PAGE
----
OECD Home › Economy › Productivity and long term growth › Latest Documents
This paper discusses the policy imperatives in the short term, in the face of the ongoing economic crisis, and reforms that could be implemented over the longer term to improve the efficiency and resilience of the financial system and raise Russia’s potential growth rate.
This paper examines the effect of economic crises on structural unemployment using an Autoregressive Distributed Lags model and accounting for the role of institutional settings.
While Mexico’s growth performance has gradually improved over the past decades, its convergence toward OECD countries has been less rapid than in several other emerging markets.
Despite progress over the past two decades Mexico’s health and education indicators remain well below the average of the OECD and some of its Latin American emerging market peers.
This paper shows that world demand (to which trade has become more responsive in recent decades) can explain most of the collapse in world trade, but that tight credit conditions have likely amplified the short-term trade response.
This working paper discusses what policy makers should do in order to restore balance in the Icelandic economy and lay out the foundations for a sustainable recovery.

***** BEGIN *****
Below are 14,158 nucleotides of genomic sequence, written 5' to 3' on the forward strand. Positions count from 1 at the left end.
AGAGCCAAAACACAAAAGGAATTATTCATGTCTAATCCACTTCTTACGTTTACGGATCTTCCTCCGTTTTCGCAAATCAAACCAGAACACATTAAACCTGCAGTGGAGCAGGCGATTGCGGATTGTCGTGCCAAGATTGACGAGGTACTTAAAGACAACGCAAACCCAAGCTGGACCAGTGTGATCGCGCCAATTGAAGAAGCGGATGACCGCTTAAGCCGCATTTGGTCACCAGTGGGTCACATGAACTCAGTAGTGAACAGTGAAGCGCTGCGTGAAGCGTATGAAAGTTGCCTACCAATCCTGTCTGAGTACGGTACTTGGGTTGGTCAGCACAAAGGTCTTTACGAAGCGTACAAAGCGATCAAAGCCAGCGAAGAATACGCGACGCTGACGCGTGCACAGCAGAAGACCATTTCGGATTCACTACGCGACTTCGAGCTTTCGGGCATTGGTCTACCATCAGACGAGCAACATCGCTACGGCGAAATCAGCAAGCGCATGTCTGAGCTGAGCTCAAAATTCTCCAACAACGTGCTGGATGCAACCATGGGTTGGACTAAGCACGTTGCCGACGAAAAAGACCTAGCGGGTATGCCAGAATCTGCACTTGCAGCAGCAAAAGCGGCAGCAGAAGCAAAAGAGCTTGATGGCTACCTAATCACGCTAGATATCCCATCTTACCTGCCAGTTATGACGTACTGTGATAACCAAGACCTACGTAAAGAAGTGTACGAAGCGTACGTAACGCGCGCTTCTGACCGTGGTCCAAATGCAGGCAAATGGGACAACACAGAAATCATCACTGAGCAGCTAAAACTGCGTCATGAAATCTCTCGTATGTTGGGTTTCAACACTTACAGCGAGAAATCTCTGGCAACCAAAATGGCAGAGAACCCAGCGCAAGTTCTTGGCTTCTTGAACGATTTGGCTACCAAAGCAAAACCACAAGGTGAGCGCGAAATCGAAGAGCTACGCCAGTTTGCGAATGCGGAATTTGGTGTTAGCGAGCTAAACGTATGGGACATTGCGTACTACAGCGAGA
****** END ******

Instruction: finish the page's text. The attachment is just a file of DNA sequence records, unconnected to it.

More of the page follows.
English, , 2,925kb
This paper discusses how governments can “seize the moment” of the economic crisis to suggest and implement structural reforms. It examines the particular challenges to reform – and possible solutions to those challenges.
The Economics Department organised a seminar on 24 September 2009 to bridge this gap in the policy debate by identifying potential sources of growth in Brazil, China, India, Indonesia and South Africa, as well as policy challenges for sustaining long-term growth in these countries.
Japan’s health-care system should be improved by increasing its efficiency to limit costs, enhancing quality and reducing shortages. Moreover, universal coverage requires improving compliance in paying premiums.
Why are some policy reforms implemented while others languish? This new report aims to answer this important question by looking backwards -- at 20 structural reform efforts in 10 OECD countries, during the past two decades. This page presents the principle messages of the study.